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Yoko Ono: the world's most famous unknown artist

John Lennon once described his wife Yoko Ono as "the world’s most famous unknown artist: everyone knows her name but no one knows what she actually does." So we picked nine of her key works to fill the gap and draw a portrait of a conceptual artist, performer, singer, film-maker and peace activist. Yoko Ono is actually the best known Japanese multimedia artist revered for her provocative and expressive avant-garde
Avant-garde is how modern art critics refer the general trend of new artistic directions that arose in world art at the turn of the 19th and 20th centuries. A very thin line separates it from the concept of “modernism”. Read more
Yoko Ono: the world's most famous unknown artist

Although Yoko Ono is often reduced to her role of John Lennon's wife who broke up the Beatles, she had a thriving artistic career that started long before the both of them even met.

By marrying John Lennon, Yoko Ono became one of the most controversial women of the 20th century. So many Beatles fans were jealous of their happiness that she turned into a hate figure. First, people accused her of breaking the Lennon’s marriage and then the Beatles themselves. But only a few know that John broke Yoko’s second marriage where she had a child and the Beatles have outlived their heyday.

Yoko’s life before John Lennon was just as turbulent. She was born in Tokyo in 1933 into a wealthy family of a concerting classical pianist who made a career as an international banker and a mother who was a glamorous socialite. The family swang between New York and Japan back and forth following their father’s job transfers. Yoko Ono didn’t feel at home either in the US or in Japan, sensing that she just didn’t fit in. However, having never fully belonged either to Eastern or Western culture, she has absorbed fruits from them both.

Attending an exclusive school in Japan as a child, she wrote poetry and plays and received classical training in piano and voice. Yoko Ono became the first woman admitted to the philosophy program at Gakushūin University in Tokyo, but she dropped it after two semesters and later studied writing and music at Sarah Lawrence College in Bronxville, New York. She has never graduated from the latter either, but struggled instead to find her exclusive artistic niche.

Yoko Ono made her way onto the international art scene in the early 1960s as a provocative artist. From her early days, her performances shocked people. She lived in New York, Tokyo, and London during 1960s and greatly influenced the international development of Fluxus and Conceptual art. Eventually, Yoko Ono has made profound contributions to visual art, performance, filmmaking, and experimental music. And she continues to produce work and make headlines today even though she turned 85 years this February.

1. Cut Piece, 1964

Yoko Ono performing "Cut Piece" on July 20, 1964 at Yamaichi Concert Hall, Kyoto, Japan. Photographe
Yoko Ono performing "Cut Piece" on July 20, 1964 at Yamaichi Concert Hall, Kyoto, Japan. Photographer unknown; courtesy Lenono Photo Archive.
'Cut Piece' is a Yoko Ono performance first done in Kyoto, Japan in 1964. It involved an audience who cut off pieces of Yoko’s clothing while she sat calmly on stage with her legs folded underneath. Her posture replicated the polite Japanese sitting position seiza assumed in formal or respectable environments. Yoko asked audience members to come up the stage, one by one, take a pair of scissors, cut any piece of her costume, and take the scraps with them. After her verbal instructions, she remained silent for the whole performance until finally she was left in her underwear surrounded by rags.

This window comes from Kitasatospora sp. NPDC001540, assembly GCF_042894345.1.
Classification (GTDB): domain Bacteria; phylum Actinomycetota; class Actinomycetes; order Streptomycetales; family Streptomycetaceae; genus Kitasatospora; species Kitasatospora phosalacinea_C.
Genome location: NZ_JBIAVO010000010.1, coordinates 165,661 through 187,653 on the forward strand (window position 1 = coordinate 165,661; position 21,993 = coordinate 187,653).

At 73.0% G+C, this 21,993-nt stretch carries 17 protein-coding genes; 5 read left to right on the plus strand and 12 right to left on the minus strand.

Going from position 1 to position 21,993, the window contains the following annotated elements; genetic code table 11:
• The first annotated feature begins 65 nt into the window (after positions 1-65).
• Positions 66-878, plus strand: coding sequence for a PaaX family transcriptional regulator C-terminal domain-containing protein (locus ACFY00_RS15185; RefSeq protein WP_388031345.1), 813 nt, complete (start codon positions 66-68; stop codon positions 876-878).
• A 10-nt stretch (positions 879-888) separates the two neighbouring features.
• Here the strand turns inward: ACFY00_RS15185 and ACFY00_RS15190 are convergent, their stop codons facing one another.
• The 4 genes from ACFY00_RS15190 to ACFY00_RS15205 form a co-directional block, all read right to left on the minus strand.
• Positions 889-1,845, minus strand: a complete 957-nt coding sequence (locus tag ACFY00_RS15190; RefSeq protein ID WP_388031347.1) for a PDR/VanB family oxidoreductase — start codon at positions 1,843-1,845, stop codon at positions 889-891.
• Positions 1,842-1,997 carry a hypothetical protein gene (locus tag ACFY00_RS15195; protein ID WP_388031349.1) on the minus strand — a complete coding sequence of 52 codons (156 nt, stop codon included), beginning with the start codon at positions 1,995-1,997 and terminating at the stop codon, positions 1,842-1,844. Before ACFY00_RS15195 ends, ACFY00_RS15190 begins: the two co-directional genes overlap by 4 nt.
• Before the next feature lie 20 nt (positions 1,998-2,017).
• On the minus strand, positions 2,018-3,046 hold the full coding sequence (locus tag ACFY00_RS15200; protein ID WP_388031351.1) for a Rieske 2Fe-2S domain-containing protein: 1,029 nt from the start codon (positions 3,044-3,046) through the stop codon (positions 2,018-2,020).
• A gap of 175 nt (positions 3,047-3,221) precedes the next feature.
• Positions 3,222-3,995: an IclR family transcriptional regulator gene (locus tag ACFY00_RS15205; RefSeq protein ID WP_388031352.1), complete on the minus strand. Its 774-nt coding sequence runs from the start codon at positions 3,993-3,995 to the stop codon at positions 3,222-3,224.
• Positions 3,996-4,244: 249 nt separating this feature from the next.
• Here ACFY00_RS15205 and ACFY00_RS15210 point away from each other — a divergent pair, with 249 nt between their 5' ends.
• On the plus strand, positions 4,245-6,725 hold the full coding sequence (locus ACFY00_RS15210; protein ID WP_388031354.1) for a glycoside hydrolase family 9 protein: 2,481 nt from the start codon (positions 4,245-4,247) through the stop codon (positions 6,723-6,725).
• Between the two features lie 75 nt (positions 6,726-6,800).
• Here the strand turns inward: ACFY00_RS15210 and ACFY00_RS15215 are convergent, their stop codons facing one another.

"It was a form of giving, giving and taking. It was a kind of criticism against artists, who are always giving what they want to give. I wanted people to take whatever they wanted to, so it was very important to say you can cut wherever you want to," Yoko Ono explained later.

And although art critics marked the performance as "an early piece of feminist art that called into question interpersonal relations and destruction" and later claimed that the event stressed on Feminist struggle against treating women as submissive objects in society, Yoko Ono herself said that she turned into action the idea of giving, inspired by Buddhism. "That's a form of total giving as opposed to reasonable giving like "logically you deserve this" or "I think this is good, therefore I am giving this to you," she said in he 1968 Interview with Tony Elliot, from Time Out Magazine.

Yet, by provoking people to strip her with a pair of scissors, Yoko Ono actually placed the participants in the wilful and public demeaning of herself. What she exposed so simply is the suppressed aggression and even sadism that is released when "permission" is granted to attack a vulnerable woman.

Yoko Ono’s idea was essentially replayed by Marina Abramovic in her performance work Rhythm O ten years later where she was standing still for 6 hours while the audience was invited to do to her whatever they wished using one of 72 objects she had placed on a table in front of her including a rose, feather, perfume, honey, bread, grapes, wine, scissors, a scalpel, nails, a metal bar, and a gun loaded with one bullet.

There’s a striking parallel between two performances — the humiliation Marina suffered was similarly disturbing to Yoko’s. But the subtle minimalism
Minimalism is now most often spoken of as a visual and design technique, and even as a fashionable lifestyle, which helps people to get by with the most necessary things. You can even watch a documentary on Netflix about this ascetic movement and its apologists. But in the 1960s, the term was first used by American art critics to denote the new art trends of young artists and sculptors. Read more